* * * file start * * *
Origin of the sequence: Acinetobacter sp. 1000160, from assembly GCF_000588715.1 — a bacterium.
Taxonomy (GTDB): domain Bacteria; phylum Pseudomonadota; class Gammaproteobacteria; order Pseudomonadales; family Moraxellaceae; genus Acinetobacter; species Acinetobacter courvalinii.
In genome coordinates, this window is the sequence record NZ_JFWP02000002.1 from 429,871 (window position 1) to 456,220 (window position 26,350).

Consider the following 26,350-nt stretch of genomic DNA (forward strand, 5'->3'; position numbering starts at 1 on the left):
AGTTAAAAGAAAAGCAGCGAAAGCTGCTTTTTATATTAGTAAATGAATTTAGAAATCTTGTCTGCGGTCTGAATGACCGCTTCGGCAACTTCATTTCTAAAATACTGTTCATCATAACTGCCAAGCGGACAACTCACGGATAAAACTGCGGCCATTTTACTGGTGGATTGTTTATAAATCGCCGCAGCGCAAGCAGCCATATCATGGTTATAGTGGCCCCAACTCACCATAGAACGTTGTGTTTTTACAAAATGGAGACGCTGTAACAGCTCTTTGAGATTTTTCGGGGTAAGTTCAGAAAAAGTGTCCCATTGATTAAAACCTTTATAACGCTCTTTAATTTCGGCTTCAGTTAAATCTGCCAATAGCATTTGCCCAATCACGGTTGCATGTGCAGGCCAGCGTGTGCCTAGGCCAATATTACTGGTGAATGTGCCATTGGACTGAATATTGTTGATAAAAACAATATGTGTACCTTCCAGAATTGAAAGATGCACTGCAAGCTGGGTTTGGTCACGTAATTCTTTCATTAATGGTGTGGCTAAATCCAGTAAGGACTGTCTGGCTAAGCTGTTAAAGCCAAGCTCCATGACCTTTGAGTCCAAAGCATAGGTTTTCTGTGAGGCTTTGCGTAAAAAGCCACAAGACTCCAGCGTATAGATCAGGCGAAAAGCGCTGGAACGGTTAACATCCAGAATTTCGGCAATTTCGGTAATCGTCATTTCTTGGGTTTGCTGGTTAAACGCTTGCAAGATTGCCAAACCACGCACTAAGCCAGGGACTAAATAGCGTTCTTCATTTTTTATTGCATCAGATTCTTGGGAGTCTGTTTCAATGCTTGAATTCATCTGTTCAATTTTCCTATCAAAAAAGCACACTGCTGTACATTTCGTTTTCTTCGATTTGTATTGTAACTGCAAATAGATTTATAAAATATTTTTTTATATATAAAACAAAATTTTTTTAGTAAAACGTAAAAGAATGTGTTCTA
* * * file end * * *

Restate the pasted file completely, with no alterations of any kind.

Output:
Origin of the sequence: Acinetobacter sp. 1000160, from assembly GCF_000588715.1 — a bacterium.
Taxonomy (GTDB): domain Bacteria; phylum Pseudomonadota; class Gammaproteobacteria; order Pseudomonadales; family Moraxellaceae; genus Acinetobacter; species Acinetobacter courvalinii.
In genome coordinates, this window is the sequence record NZ_JFWP02000002.1 from 429,871 (window position 1) to 456,220 (window position 26,350).

Consider the following 26,350-nt stretch of genomic DNA (forward strand, 5'->3'; position numbering starts at 1 on the left):
AGTTAAAAGAAAAGCAGCGAAAGCTGCTTTTTATATTAGTAAATGAATTTAGAAATCTTGTCTGCGGTCTGAATGACCGCTTCGGCAACTTCATTTCTAAAATACTGTTCATCATAACTGCCAAGCGGACAACTCACGGATAAAACTGCGGCCATTTTACTGGTGGATTGTTTATAAATCGCCGCAGCGCAAGCAGCCATATCATGGTTATAGTGGCCCCAACTCACCATAGAACGTTGTGTTTTTACAAAATGGAGACGCTGTAACAGCTCTTTGAGATTTTTCGGGGTAAGTTCAGAAAAAGTGTCCCATTGATTAAAACCTTTATAACGCTCTTTAATTTCGGCTTCAGTTAAATCTGCCAATAGCATTTGCCCAATCACGGTTGCATGTGCAGGCCAGCGTGTGCCTAGGCCAATATTACTGGTGAATGTGCCATTGGACTGAATATTGTTGATAAAAACAATATGTGTACCTTCCAGAATTGAAAGATGCACTGCAAGCTGGGTTTGGTCACGTAATTCTTTCATTAATGGTGTGGCTAAATCCAGTAAGGACTGTCTGGCTAAGCTGTTAAAGCCAAGCTCCATGACCTTTGAGTCCAAAGCATAGGTTTTCTGTGAGGCTTTGCGTAAAAAGCCACAAGACTCCAGCGTATAGATCAGGCGAAAAGCGCTGGAACGGTTAACATCCAGAATTTCGGCAATTTCGGTAATCGTCATTTCTTGGGTTTGCTGGTTAAACGCTTGCAAGATTGCCAAACCACGCACTAAGCCAGGGACTAAATAGCGTTCTTCATTTTTTATTGCATCAGATTCTTGGGAGTCTGTTTCAATGCTTGAATTCATCTGTTCAATTTTCCTATCAAAAAAGCACACTGCTGTACATTTCGTTTTCTTCGATTTGTATTGTAACTGCAAATAGATTTATAAAATATTTTTTTATATATAAAACAAAATTTTTTTAGTAAAACGTAAAAGAATGTGTTCTA